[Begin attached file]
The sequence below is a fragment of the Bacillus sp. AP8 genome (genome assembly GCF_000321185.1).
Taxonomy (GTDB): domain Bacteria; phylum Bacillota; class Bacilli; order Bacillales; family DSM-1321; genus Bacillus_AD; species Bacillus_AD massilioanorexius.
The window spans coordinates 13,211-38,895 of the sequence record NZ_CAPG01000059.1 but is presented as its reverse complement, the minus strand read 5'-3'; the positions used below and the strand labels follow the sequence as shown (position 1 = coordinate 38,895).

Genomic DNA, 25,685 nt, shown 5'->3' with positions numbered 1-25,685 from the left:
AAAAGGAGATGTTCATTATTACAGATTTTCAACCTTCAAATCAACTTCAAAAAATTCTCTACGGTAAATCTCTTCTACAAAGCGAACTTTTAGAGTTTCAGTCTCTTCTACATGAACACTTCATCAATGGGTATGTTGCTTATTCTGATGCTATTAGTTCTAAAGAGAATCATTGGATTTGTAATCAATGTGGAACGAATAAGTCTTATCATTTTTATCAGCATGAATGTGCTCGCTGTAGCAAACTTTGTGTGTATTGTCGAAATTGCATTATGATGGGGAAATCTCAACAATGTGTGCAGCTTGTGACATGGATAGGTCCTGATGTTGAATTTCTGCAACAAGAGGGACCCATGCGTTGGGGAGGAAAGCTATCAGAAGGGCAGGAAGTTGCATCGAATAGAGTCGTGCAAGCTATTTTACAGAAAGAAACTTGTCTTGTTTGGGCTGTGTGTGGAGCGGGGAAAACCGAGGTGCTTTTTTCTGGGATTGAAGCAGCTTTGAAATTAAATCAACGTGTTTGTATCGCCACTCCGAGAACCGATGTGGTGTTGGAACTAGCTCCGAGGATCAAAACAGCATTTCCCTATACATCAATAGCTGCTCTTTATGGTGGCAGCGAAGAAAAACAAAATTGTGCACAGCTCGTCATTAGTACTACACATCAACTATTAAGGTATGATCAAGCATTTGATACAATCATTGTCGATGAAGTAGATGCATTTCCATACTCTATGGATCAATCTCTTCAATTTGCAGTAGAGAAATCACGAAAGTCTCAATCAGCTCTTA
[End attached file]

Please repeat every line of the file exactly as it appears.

The sequence below is a fragment of the Bacillus sp. AP8 genome (genome assembly GCF_000321185.1).
Taxonomy (GTDB): domain Bacteria; phylum Bacillota; class Bacilli; order Bacillales; family DSM-1321; genus Bacillus_AD; species Bacillus_AD massilioanorexius.
The window spans coordinates 13,211-38,895 of the sequence record NZ_CAPG01000059.1 but is presented as its reverse complement, the minus strand read 5'-3'; the positions used below and the strand labels follow the sequence as shown (position 1 = coordinate 38,895).

Genomic DNA, 25,685 nt, shown 5'->3' with positions numbered 1-25,685 from the left:
AAAAGGAGATGTTCATTATTACAGATTTTCAACCTTCAAATCAACTTCAAAAAATTCTCTACGGTAAATCTCTTCTACAAAGCGAACTTTTAGAGTTTCAGTCTCTTCTACATGAACACTTCATCAATGGGTATGTTGCTTATTCTGATGCTATTAGTTCTAAAGAGAATCATTGGATTTGTAATCAATGTGGAACGAATAAGTCTTATCATTTTTATCAGCATGAATGTGCTCGCTGTAGCAAACTTTGTGTGTATTGTCGAAATTGCATTATGATGGGGAAATCTCAACAATGTGTGCAGCTTGTGACATGGATAGGTCCTGATGTTGAATTTCTGCAACAAGAGGGACCCATGCGTTGGGGAGGAAAGCTATCAGAAGGGCAGGAAGTTGCATCGAATAGAGTCGTGCAAGCTATTTTACAGAAAGAAACTTGTCTTGTTTGGGCTGTGTGTGGAGCGGGGAAAACCGAGGTGCTTTTTTCTGGGATTGAAGCAGCTTTGAAATTAAATCAACGTGTTTGTATCGCCACTCCGAGAACCGATGTGGTGTTGGAACTAGCTCCGAGGATCAAAACAGCATTTCCCTATACATCAATAGCTGCTCTTTATGGTGGCAGCGAAGAAAAACAAAATTGTGCACAGCTCGTCATTAGTACTACACATCAACTATTAAGGTATGATCAAGCATTTGATACAATCATTGTCGATGAAGTAGATGCATTTCCATACTCTATGGATCAATCTCTTCAATTTGCAGTAGAGAAATCACGAAAGTCTCAATCAGCTCTTA